Depressed people may have far fewer of the receptors for some of the brain’s “feel good” stress-response chemicals than non-depressed people, new University of Michigan Depression Center research shows.
And even among depressed people, the numbers of these receptors can vary greatly. What’s more, the number of receptors a depressed person has appears to be linked with the severity of their symptoms — and the chances that they’ll feel better after taking a medication.
These preliminary findings, presented Tuesday at the American Psychiatric Association’s annual meeting in Washington, D.C., amplify a growing understanding of depression as a condition that affects different people in different ways. The new data, and other researchers’ findings, are showing that depression is solidly rooted in genetic and molecular factors that are unique to each individual.
The lead U-M researcher, Jon-Kar Zubieta, M.D., Ph.D., says these new results bolster what other researchers have been finding in recent years.
“There’s a substantial amount of biological difference even among people who have major depression, which is just as important as the biological differences between people with depression and people without,” he says. “The more we can understand about these differences, the better we can address treatment to the individual and have the greatest effect on symptoms.”
At the APA meeting, Zubieta presented data from positron emission tomography, or PET, scans of the brains of patients who met the criteria for major depression but had not yet received treatment for it. Those scans were compared with scans of the brains of non-depressed comparison volunteers.
In one group of depressed and non-depressed volunteers, the scans were made using a tracer that can reveal the location and concentration of a particular type of receptor. Called the 5HT1a receptor, it allows brain cells to receive signals from serotonin, a chemical neurotransmitter produced by the brain.
Serotonin levels in the brain are linked to depression, but the importance of 5HT1a receptor concentrations in the brains of depressed people has been cloudy. That’s why Zubieta’s team chose to scan only people who had not yet received antidepressant medications, since some such medications may actually encourage the brain’s cells to make more serotonin receptors – and mask the actual level of receptors that the person has naturally.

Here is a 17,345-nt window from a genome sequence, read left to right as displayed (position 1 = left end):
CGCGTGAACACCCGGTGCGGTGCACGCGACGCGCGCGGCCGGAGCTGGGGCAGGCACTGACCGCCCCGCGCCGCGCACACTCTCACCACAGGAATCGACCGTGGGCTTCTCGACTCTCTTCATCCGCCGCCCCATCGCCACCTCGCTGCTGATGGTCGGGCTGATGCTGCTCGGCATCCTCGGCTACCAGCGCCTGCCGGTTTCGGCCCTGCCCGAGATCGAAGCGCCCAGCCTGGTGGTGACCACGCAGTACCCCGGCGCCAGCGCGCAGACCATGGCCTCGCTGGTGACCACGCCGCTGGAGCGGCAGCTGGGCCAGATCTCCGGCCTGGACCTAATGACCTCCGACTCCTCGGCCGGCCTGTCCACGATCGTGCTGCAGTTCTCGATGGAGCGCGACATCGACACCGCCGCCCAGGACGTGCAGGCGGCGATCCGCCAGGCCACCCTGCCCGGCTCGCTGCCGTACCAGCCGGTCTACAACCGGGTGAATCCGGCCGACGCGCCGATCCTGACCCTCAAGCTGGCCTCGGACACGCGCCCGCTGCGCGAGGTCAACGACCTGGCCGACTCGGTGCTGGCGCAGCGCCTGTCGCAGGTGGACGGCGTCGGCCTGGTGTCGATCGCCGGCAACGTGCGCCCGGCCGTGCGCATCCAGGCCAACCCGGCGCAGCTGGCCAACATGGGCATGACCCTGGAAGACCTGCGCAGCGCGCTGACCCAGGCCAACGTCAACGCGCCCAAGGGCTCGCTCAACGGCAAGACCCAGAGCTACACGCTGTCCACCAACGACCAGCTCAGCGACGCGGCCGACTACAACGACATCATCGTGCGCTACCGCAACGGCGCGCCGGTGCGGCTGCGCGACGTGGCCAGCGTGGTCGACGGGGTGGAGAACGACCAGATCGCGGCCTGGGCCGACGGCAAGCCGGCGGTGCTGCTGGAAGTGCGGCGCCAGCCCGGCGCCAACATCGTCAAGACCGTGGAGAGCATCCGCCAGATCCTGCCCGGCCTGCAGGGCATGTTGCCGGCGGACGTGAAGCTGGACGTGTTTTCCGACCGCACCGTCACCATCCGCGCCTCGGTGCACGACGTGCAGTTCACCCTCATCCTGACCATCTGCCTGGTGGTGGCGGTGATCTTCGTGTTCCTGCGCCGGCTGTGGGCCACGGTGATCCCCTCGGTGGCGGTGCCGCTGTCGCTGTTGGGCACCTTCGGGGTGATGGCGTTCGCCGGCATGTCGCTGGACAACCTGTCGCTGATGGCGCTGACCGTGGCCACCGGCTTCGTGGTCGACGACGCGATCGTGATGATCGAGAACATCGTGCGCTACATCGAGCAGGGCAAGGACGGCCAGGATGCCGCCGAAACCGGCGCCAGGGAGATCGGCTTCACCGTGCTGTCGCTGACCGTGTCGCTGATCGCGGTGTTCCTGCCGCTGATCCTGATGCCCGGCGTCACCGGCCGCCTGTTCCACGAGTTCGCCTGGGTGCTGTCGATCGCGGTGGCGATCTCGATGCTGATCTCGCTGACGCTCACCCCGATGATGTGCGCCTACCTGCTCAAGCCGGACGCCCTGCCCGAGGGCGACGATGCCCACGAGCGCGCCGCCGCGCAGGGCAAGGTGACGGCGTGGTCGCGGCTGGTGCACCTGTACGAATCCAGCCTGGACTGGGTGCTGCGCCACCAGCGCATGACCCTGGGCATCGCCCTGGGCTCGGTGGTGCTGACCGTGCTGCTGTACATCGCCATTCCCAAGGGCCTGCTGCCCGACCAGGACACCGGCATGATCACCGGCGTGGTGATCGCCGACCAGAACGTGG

In the study, 5HT1a receptor concentrations were markedly lower in depressed people compared with non-depressed people, in both the left and right hippocampus regions of the brain.
But even among depressed people, the lower a person’s 5HT1 receptor levels were, the worse he or she scored on assessments of the ability to function day to day – and the less likely he or she was to get relief from symptoms when the researchers prescribed a common antidepressant.
This finding of individual variation may help explain why in current depression treatment, some patients find great relief from a medication that doesn’t help other equally depressed patients, says Zubieta, who is the Phil F. Jenkins Research Professor of Depression in the U-M Department of Psychiatry. He also holds positions in the U-M Nuclear Medicine division, and the Molecular & Behavioral Neuroscience Institute.
The other group of volunteers – both depressed and non-depressed — received PET scans with a tracer that allowed the researchers to see the mu-opioid receptors in their brains. These receptors are the gateway for signals sent by chemicals called endogenous opioids — the brain’s natural “painkillers” – which are involved in stress response, including response to pain.
Another name for the neurotransmitters that bind to mu-opioid receptors is endorphins, which have become known as a “feel good” chemical involved in reinforcing rewarding experiences. Illicit drugs such as heroin also act upon mu-opioid receptors, creating the “high” sensation and probably playing a role in the addiction process.
In this group of depressed and non-depressed volunteers, the researchers studied the distribution of the mu-opioid receptors and looked at how active the receptors were when the volunteers were asked to summon a sad memory or scenario to mind.
Depressed volunteers had lower concentrations of mu-opioid receptors to begin with. But when they underwent the “sadness challenge,” those receptors were much more active than the receptors in non-depressed people. And, just as with the serotonin 5HT1a receptors, the fewer mu-opioid receptors a person had, the less well he or she responded to an antidepressant medication.
Zubieta and his colleagues are now working to submit these new data for publication. At the same time, they are continuing to recruit depressed volunteers who are not taking medication for more brain-imaging studies. To find out more about how to participate in depression research at the U-M Depression Center, visit www.umengage.org.
For more on research by Zubieta and other researchers at the U-M Depression Center, visit www.depressioncenter.org.
The study was funded by the National Institutes of Health, by the Pritzker Foundation and by NARSAD, a leading mental health charity.